25 November 2013

Stourhead for Man and Beast

There is a moment on the Stourhead estate, post-visitor centre, pre-ticket kiosk, when you find yourself walking along a lower road, steep bank either side, bridge overhead. On your right are some pretty little houses and on the left an august inn.

It's a picturesque setting. As with so many National Trust properties a suspension of disbelief takes place, at around this moment. Is this place for real? Yes, it has always been quite real, though the NT version is more thoroughly sign-posted. The house, garden and inn were built 300 years ago with the visitor experience very much in mind. Garden pride led to garden showing-off: What was the point in having a fabulous place if nobody saw it?

Richard Wheeler, who spoke at the Garden Museum last month, is National Specialist in Garden History for the NT and his brief covers over 100 gardens. He knows his stuff. He may not agree with the idea that gardens evolve after their creator has gone ("Can we do better than Vita? No") but this might be because in his view, things haven't changed much. 

The cult of celebrity was in full swing 300 years ago and gardens were visited out of curiosity for Georgian lifestyles of the rich and famous. The stories behind the buildings at Stourhead would have gone over the head of the hoypoloy then as they do today. More of us are educated now but few have a good grasp of Latin. This can also be said of garden design and horticulture: All very nice I'm sure but—is that the tea room over there?

There were three classes of visitor, like the three classes of train travel persisting well into the 20th century. Top people visited their friends on their estates, like be-wigged Bertie Woosters. The middle-classes, the biggest group of garden visitors (who also read Latin) hired a post chaise and stayed at a place like The Spread Eagle Inn, bang in the middle of Stourhead. The third class went by coach or flooded in over the ha-ha.

Keeping people out became more important in the 19th century, with the beginnings of the 'fortress mentality' which is so prevalent today. Even before those days, according to Richard Wheeler: "You had horrific vandalism." The Watch Cottage was built near the Pantheon for just that reason, "But still it got done over."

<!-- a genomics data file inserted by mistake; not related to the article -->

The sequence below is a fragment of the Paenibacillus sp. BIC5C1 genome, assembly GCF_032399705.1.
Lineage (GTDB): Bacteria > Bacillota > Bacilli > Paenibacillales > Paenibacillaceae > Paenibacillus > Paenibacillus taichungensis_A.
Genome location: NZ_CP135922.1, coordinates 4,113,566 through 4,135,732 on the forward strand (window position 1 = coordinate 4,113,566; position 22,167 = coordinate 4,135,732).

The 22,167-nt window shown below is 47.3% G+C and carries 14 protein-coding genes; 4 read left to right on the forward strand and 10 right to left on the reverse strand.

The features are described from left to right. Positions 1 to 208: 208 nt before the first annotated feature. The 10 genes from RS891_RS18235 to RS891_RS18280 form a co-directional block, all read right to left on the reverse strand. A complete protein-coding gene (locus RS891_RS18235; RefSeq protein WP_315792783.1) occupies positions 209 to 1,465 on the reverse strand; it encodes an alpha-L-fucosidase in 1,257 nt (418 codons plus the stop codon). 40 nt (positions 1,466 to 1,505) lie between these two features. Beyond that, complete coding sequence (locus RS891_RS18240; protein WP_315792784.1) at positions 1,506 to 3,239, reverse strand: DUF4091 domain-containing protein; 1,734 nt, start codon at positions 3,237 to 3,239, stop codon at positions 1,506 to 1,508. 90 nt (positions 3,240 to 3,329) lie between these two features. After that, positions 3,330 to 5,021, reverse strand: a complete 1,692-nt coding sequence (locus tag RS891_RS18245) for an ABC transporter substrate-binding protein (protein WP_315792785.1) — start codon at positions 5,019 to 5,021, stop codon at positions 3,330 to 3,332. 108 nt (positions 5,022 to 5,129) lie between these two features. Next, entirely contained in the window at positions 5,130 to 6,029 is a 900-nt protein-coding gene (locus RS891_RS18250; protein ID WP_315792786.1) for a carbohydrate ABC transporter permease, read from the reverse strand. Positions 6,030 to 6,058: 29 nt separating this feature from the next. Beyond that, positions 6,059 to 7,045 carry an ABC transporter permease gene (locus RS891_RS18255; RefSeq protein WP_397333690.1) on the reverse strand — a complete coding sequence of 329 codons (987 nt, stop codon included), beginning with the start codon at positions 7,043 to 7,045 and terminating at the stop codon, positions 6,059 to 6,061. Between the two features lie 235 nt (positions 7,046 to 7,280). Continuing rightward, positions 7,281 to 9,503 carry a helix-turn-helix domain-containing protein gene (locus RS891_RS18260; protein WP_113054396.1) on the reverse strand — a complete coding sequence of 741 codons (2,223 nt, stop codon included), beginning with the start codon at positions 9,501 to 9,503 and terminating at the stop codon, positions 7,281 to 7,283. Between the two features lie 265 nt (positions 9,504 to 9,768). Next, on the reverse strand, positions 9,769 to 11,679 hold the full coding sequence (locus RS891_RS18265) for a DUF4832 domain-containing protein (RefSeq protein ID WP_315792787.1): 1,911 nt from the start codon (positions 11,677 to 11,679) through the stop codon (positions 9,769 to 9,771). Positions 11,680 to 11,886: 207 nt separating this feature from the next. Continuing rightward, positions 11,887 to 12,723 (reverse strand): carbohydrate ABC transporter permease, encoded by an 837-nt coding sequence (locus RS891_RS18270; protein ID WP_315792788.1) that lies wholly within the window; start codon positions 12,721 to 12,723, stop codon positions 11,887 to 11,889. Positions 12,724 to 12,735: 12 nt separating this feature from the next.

The garden boy, notoriously "a mine of misinformation," was tipped a small amount for a garden tour. The butler could be persuaded, for considerably more, to open up the house to a better class of person. Things were changing though: Blenheim Palace and Wilton formalised the visitor arrangements soon after being built, with the family living in one set of rooms and the public shown around another. The days of gamboling up the drive and trying your luck with the housekeeper, like the trio in Pride and Prejudice, were numbered.

A classic visit to a place like Stourhead involved three days: for house, garden and park. Each day would begin from the nearby inn, instead of a train station in London, and visitors would be equipped, naturally, with riding gear. The best was left till last. A day exploring the park meant a freedom to trot, canter or gallop from a few feet higher up: so much more exciting than earth-bound, nylon-clad rambling. The landowner's arcadian vision, seen from between the ears of a horse, was mapped out before you. It could almost feel like yours, for that third day.

Richard Wheeler's reaction to complaints about gardens under his watch looking old and tired is: "Good." For the staunch traditionalist at the National Trust then: bring back the grand tour on horseback.

1 comment:

  1. Glad I visited your blog today. Interesting history and photos of the estate. Thanks for the tour. JC